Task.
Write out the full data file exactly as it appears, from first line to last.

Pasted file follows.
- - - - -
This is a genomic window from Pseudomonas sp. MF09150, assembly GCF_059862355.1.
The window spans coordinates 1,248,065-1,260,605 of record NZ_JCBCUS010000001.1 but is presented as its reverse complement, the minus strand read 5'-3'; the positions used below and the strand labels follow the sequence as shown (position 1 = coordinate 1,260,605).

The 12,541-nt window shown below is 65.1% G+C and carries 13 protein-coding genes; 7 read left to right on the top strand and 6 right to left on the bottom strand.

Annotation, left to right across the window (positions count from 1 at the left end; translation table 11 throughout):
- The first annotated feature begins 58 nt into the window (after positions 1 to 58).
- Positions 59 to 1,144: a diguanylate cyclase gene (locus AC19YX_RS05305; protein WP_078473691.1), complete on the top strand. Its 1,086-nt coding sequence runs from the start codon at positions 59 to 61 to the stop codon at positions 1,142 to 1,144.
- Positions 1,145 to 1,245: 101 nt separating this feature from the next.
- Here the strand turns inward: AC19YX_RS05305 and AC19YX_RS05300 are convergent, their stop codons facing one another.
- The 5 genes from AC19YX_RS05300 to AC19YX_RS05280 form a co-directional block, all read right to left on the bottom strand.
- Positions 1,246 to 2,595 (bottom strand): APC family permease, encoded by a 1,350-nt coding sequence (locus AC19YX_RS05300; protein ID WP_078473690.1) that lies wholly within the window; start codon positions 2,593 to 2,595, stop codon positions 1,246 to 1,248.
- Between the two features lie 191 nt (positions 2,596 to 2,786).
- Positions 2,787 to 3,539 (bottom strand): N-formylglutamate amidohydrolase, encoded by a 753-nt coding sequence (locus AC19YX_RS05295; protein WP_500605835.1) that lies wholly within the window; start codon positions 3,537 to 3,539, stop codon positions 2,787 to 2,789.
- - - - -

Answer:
This is a genomic window from Pseudomonas sp. MF09150, assembly GCF_059862355.1.
The window spans coordinates 1,248,065-1,260,605 of record NZ_JCBCUS010000001.1 but is presented as its reverse complement, the minus strand read 5'-3'; the positions used below and the strand labels follow the sequence as shown (position 1 = coordinate 1,260,605).

The 12,541-nt window shown below is 65.1% G+C and carries 13 protein-coding genes; 7 read left to right on the top strand and 6 right to left on the bottom strand.

Annotation, left to right across the window (positions count from 1 at the left end; translation table 11 throughout):
- The first annotated feature begins 58 nt into the window (after positions 1 to 58).
- Positions 59 to 1,144: a diguanylate cyclase gene (locus AC19YX_RS05305; protein WP_078473691.1), complete on the top strand. Its 1,086-nt coding sequence runs from the start codon at positions 59 to 61 to the stop codon at positions 1,142 to 1,144.
- Positions 1,145 to 1,245: 101 nt separating this feature from the next.
- Here the strand turns inward: AC19YX_RS05305 and AC19YX_RS05300 are convergent, their stop codons facing one another.
- The 5 genes from AC19YX_RS05300 to AC19YX_RS05280 form a co-directional block, all read right to left on the bottom strand.
- Positions 1,246 to 2,595 (bottom strand): APC family permease, encoded by a 1,350-nt coding sequence (locus AC19YX_RS05300; protein ID WP_078473690.1) that lies wholly within the window; start codon positions 2,593 to 2,595, stop codon positions 1,246 to 1,248.
- Between the two features lie 191 nt (positions 2,596 to 2,786).
- Positions 2,787 to 3,539 (bottom strand): N-formylglutamate amidohydrolase, encoded by a 753-nt coding sequence (locus AC19YX_RS05295; protein WP_500605835.1) that lies wholly within the window; start codon positions 3,537 to 3,539, stop codon positions 2,787 to 2,789.